By Erik Larson
Published:July 6, 2021
Convicted lawyer Michael Avenatti’s request for a new trial was denied as a judge ruled prosecutors’ allegedly improper conduct didn’t impact a jury that found he tried to extort $25 million from Nike Inc.
The ruling ensures that Avenatti, who was found guilty in February 2020 after a three-week trial in Manhattan, will be sentenced this week after a long delay caused by the pandemic.
U.S. District Judge Paul Gardephe rejected Avenatti’s claim that prosecutors failed to hand over evidence that could have helped him at trial, including notes about a witness — a former employee of Avenatti’s — indicating she’d felt threatened by a tweet posted by someone who wasn’t involved in the case. But the witness was “inconsequential” because her testimony related to Avenatti’s financial distress rather than the crimes he was accused of, according to the ruling.
Even her limited testimony wasn’t crucial, Gardephe said, because “there was abundant evidence that Avenatti was in financial distress.”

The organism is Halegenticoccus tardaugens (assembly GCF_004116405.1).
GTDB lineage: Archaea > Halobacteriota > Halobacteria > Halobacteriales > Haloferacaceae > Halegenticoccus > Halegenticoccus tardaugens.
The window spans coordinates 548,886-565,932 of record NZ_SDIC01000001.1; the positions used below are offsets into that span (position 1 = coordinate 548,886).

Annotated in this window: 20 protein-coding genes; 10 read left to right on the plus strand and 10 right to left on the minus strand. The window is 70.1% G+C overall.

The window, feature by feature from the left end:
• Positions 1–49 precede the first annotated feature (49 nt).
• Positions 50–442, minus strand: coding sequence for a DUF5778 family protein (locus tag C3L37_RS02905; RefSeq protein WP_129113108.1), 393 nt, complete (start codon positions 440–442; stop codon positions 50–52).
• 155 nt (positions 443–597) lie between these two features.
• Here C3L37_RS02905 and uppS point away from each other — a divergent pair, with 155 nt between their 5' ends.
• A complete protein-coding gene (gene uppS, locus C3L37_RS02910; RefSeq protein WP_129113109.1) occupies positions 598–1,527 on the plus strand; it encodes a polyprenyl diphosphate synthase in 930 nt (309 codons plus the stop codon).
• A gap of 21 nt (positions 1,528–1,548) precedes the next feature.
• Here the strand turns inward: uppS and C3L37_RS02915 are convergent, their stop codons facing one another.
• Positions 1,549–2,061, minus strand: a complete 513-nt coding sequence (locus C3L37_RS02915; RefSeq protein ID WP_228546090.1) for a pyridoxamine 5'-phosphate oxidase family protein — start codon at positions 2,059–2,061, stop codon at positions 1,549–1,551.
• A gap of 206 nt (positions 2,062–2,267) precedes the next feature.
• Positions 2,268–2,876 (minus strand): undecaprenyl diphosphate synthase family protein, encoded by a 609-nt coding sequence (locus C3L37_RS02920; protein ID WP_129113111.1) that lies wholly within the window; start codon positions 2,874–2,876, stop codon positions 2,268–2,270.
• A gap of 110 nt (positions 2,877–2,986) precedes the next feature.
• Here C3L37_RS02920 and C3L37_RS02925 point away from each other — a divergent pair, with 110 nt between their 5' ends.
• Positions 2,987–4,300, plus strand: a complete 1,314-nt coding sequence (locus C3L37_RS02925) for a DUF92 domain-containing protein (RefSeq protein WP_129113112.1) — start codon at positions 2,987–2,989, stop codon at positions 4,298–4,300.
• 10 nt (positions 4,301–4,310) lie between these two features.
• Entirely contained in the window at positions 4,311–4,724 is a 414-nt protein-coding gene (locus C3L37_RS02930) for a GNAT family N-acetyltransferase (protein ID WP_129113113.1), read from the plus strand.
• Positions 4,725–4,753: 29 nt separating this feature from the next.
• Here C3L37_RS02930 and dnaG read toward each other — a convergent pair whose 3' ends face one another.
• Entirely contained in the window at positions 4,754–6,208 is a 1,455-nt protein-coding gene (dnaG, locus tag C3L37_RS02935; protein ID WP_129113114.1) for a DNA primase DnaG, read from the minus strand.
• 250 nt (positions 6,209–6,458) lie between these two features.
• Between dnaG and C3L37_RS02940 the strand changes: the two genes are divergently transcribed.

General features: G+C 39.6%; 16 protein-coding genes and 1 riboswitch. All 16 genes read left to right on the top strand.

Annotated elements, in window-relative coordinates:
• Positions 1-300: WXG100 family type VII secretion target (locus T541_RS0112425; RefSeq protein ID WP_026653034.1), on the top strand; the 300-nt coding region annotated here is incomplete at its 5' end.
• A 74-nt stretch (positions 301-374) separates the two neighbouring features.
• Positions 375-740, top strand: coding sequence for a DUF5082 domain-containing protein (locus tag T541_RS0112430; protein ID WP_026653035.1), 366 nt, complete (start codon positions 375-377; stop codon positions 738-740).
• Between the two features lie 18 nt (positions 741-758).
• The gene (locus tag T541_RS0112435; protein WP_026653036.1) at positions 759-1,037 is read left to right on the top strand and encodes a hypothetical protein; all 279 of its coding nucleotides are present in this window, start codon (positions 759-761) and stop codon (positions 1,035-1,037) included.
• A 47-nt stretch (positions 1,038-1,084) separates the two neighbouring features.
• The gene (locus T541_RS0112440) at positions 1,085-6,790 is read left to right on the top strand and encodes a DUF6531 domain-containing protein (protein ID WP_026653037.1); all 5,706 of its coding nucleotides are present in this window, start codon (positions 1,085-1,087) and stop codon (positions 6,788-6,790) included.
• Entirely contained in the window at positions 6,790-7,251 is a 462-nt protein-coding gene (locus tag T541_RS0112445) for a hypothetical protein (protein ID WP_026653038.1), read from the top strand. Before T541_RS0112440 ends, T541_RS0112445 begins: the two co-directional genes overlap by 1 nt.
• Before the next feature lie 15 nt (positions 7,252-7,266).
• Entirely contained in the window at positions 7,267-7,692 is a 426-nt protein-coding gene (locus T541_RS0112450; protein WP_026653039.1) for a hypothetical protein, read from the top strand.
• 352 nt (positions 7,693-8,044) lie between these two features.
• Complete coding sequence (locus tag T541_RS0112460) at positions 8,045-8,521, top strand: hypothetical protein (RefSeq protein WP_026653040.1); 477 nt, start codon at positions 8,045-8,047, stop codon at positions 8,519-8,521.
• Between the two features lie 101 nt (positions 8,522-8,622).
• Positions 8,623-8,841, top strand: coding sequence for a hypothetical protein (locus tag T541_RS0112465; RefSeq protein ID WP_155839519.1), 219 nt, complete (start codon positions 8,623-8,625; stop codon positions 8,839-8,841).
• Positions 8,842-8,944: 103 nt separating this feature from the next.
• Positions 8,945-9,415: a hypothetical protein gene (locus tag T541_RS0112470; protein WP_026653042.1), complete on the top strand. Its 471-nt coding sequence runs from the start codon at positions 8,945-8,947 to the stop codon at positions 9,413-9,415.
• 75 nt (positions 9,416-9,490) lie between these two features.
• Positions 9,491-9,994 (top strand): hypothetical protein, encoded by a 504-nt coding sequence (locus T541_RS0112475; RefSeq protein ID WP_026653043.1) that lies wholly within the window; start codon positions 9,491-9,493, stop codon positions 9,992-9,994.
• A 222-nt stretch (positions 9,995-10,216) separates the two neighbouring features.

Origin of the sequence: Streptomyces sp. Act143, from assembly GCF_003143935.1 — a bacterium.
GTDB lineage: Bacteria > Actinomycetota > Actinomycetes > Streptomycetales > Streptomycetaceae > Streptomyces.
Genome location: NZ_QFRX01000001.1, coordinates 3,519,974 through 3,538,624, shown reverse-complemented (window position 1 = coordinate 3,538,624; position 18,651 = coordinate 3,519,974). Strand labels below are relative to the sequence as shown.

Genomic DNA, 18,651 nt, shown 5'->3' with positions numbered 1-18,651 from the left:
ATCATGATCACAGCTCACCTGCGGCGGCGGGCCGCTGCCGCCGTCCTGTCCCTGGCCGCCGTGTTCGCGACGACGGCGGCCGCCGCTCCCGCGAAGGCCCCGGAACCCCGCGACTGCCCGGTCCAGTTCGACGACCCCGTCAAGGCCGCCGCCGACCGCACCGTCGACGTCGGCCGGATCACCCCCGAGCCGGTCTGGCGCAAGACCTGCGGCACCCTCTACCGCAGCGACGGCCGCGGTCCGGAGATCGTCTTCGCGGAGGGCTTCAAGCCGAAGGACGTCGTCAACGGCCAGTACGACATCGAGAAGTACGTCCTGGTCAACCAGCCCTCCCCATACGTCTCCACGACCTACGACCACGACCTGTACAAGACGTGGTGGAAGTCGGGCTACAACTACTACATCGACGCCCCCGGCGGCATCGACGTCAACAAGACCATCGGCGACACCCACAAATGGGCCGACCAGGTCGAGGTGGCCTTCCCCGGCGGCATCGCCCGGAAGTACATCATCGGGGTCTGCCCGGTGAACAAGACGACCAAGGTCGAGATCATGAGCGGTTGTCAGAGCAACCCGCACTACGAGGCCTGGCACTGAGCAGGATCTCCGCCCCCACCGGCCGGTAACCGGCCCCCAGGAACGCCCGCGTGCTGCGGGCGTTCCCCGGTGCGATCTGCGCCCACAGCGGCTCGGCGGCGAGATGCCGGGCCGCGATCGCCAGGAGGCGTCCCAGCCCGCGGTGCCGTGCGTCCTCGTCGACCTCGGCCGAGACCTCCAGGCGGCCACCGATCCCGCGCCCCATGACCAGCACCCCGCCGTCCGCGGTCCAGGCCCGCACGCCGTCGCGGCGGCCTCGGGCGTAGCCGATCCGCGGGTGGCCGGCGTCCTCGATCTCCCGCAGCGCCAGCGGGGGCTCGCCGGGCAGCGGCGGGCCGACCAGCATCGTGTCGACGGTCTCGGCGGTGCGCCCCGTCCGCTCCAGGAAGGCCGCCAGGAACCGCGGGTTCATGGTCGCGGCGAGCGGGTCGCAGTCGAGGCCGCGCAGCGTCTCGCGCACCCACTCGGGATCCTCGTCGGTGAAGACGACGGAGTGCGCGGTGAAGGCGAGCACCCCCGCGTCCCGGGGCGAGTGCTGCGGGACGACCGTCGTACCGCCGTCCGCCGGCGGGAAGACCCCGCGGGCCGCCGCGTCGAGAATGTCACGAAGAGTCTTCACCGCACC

After initially ordering a July 9 sentence date on Tuesday, Gardephe issued a second order, moving the sentencing to July 8.
The judge also rejected Avenatti’s claim that the evidence was insufficient to prove that he had an “intent to defraud” Nike, and that the laws he was accused of violating were vague as applied to the case. Gardephe also denied Avenatti’s argument that the court improperly excluded some text messages and emails that the lawyer believed would have helped his case.
The Probation Office calculated that Avenatti, who gained a national profile while representing the adult-film actress Stormy Daniels in a lawsuit against former President Donald Trump, should spend 11 to 14 years in prison. Avenatti had asked the judge to give him no more than six months.
Avenatti’s attorney Scott Srebnick didn’t immediately respond to a message seeking comment.
Avenatti’s legal woes are far from over. He’s due to go on trial again next month in California on federal charges accusing him of defrauding clients and ripping off banks. And early next year a third trial is scheduled — back in Manhattan — on federal charges alleging he stole Daniels’s book advance.
The case is U.S. v. Avenatti, 19-cr-373, U.S. District Court, Southern District of New York (Manhattan).